1802. What is Best Available Therapy (BAT) for the Treatment of Carbapenem-resistant (CR) Gram-negative Infections in the US?
Session: Poster Abstract Session: Resistant Gram-Negative Infections: CRE Epidemiology
Saturday, October 10, 2015
Room: Poster Hall
Posters
  • IDWeek(#02)_poster 1802.pdf (4.3 MB)
  • Background: There are few antibiotics approved for the treatment of CR Gram-negative infections and their use is limited by drug toxicity and lack of evidence-based efficacy.  Published recommendations include a variety of combination regimens based on small observational studies, animal models or in vitro studies.

    Methods: Hospitalized patients with laboratory confirmed infection of E. coli, K. pneumoniae, P. aeruginosa and A. baumannii from specific infection sites (blood, respiratory, urine, other) were identified in electronic health records from Premier Healthcare Alliance database from 2009 to 2013. Two cohorts (Resistant and Susceptible) were identified based on antibiotic susceptibility. Antibiotic usage, including combination regimens, was classified into three time periods: Prior (before index date of infection); Empiric (from index date to day plus 3), or BAT (day 4-10). Treatments received during Empiric period and BAT periods by >=3% of patients for each bacterium and site of infection were described for each cohort.

    Results: Ten of 124 treatment patterns treated at least 3% of patients in BAT period and accounted for 24% of CR and 48.6% of CS A. baumannii blood stream infections (BSI) in the same period. Similarly, 9 of 207 treatment patterns with >=3% usage treated 22.5% of CR and 51.5% of CS A. baumannii respiratory infections. Usage of carbapenems in BAT period (17% to 38%) did not change  from its empiric period (17% to 38%) for CR A. baumannii and P. aeruginosa infections, but increased for CR of K. pneumoniae (by 11% to 44%) and E. coli infections (by 46% to 100%), and for all CS infections (by 20% to 108%). Colistin or polymyxin B (polymyxin) was used in 30% CR of A. baumannii BSI but 0% of CR E. coli BSI in BAT period. Polymyxin usage in BAT significantly increased from Empiric period for all CR infections (by 37% to 420%) except E. coli from blood or urine. Polymyxins were rarely used (0 to 2.8%) in CS infections.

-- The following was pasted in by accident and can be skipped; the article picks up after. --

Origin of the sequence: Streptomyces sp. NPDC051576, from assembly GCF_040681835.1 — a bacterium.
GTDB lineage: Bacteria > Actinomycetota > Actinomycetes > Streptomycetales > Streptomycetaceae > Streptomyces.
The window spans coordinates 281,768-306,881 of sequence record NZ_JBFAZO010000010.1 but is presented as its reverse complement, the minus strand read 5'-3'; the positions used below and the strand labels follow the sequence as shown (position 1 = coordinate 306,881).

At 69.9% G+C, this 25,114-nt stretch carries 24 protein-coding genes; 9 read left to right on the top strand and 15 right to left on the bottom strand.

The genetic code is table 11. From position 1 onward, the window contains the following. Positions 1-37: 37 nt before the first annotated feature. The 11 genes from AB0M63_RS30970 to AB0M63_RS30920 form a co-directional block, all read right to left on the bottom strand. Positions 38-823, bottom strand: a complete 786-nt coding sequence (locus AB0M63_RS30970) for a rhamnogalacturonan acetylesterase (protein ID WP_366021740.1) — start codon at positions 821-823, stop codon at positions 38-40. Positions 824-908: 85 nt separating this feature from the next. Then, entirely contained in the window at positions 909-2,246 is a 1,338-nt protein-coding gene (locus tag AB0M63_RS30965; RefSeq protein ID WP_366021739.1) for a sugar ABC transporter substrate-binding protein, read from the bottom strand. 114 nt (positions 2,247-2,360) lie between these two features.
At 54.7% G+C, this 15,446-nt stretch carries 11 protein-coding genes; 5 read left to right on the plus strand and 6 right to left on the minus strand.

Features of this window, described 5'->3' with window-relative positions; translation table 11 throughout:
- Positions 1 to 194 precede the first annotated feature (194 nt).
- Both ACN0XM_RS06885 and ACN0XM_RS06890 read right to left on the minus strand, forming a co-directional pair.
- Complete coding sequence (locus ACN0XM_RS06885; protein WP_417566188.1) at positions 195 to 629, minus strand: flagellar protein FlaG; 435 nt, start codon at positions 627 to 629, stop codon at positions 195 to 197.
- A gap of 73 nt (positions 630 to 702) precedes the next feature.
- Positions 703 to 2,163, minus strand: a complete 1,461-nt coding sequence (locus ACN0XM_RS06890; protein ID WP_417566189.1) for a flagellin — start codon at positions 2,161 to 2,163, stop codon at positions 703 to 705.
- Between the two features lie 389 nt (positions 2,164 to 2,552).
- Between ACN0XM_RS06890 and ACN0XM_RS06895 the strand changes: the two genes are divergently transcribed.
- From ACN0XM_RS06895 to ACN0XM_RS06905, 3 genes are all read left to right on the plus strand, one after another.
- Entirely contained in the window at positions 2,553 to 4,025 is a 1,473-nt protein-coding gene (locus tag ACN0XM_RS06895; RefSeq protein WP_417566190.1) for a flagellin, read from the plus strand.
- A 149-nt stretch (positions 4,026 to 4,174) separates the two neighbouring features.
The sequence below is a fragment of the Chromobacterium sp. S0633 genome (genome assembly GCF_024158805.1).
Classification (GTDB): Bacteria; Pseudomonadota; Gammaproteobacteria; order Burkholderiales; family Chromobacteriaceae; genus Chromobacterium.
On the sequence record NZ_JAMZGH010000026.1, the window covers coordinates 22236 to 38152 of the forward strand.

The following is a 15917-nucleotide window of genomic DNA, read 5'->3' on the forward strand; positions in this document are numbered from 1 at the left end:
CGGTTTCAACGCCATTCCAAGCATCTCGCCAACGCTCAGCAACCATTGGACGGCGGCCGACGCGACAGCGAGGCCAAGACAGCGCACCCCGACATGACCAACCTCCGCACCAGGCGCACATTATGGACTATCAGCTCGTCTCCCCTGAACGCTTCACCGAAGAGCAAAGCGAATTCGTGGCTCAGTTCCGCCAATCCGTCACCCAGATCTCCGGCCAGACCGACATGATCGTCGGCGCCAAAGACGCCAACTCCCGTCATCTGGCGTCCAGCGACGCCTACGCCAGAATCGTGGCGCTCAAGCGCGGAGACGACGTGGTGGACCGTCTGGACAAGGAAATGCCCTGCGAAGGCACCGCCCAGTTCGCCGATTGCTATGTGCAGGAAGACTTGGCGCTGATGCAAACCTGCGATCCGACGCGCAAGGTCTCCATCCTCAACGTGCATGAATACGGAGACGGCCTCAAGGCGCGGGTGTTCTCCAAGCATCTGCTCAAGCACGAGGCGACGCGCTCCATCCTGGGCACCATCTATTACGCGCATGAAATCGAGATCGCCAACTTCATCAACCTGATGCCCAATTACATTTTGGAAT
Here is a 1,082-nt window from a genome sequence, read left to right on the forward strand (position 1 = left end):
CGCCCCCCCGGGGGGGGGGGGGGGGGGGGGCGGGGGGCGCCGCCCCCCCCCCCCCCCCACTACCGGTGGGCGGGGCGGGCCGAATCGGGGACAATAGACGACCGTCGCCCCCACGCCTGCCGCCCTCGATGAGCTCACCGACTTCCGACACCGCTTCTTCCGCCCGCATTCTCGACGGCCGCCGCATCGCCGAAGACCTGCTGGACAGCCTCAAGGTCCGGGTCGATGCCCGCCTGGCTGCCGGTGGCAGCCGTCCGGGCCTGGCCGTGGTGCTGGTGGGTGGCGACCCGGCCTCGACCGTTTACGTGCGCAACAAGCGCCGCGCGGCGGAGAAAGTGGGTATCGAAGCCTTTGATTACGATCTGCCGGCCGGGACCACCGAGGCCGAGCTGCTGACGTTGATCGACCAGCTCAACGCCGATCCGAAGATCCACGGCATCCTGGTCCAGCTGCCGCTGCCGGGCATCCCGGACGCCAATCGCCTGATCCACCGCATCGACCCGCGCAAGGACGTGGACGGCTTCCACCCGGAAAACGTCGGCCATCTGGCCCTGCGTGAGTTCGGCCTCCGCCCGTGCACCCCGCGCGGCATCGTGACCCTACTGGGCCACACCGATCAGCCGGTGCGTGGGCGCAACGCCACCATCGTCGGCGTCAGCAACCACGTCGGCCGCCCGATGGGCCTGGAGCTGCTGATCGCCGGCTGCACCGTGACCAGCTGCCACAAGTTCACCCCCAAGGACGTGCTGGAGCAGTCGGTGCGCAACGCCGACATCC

Conclusion: CR was highly dependent on bacterial species and infection site. Antibiotic BAT was mostly combination treatment and highly variable but frequently included carbapenems. Polymyxin use was more common in A. baumannii BSI but not for other infections.  No standard antibiotic regimen exists for CR Gram-negative infections.

    Roger Echols, MD, FIDSA1, Bin Cai, MD, MPH, MS, PhD2, Eriko Ogura, MD3, Juan Camilo Arjona Ferreira, MD2, Mari Ariyasu, BA3, Takuko Sawada, BA3, Glenn Magee, BA, MBA4 and Tsutae Den Nagata, MD, PhD, FFPM3, (1)Clinical Development and Medical Affairs, SHIONOGI INC., Florham Park, NJ, (2)SHIONOGI INC., Florham Park, NJ, (3)SHIONOGI & CO., LTD., Osaka, Japan, (4)Premier Research Services, Premier Healthcare Alliance, Charlotte, NC

    Disclosures:

    R. Echols, SHIONOGI INC.: Consultant , Consulting fee

    B. Cai, SHIONOGI INC.: Employee , Salary

    E. Ogura, SHIONOGI & CO., LTD.: Employee , Salary

    J. C. Arjona Ferreira, SHIONOGI INC.: Employee , Salary

    M. Ariyasu, SHIONOGI & CO., LTD.: Employee , Salary

    T. Sawada, SHIONOGI & CO., LTD.: Employee , Salary

    G. Magee, None

    T. D. Nagata, SHIONOGI & CO., LTD.: Employee , Salary

    << Previous Abstract | Next Abstract

    Findings in the abstracts are embargoed until 12:01 a.m. PDT, Wednesday Oct. 7th with the exception of research findings presented at the IDWeek press conferences.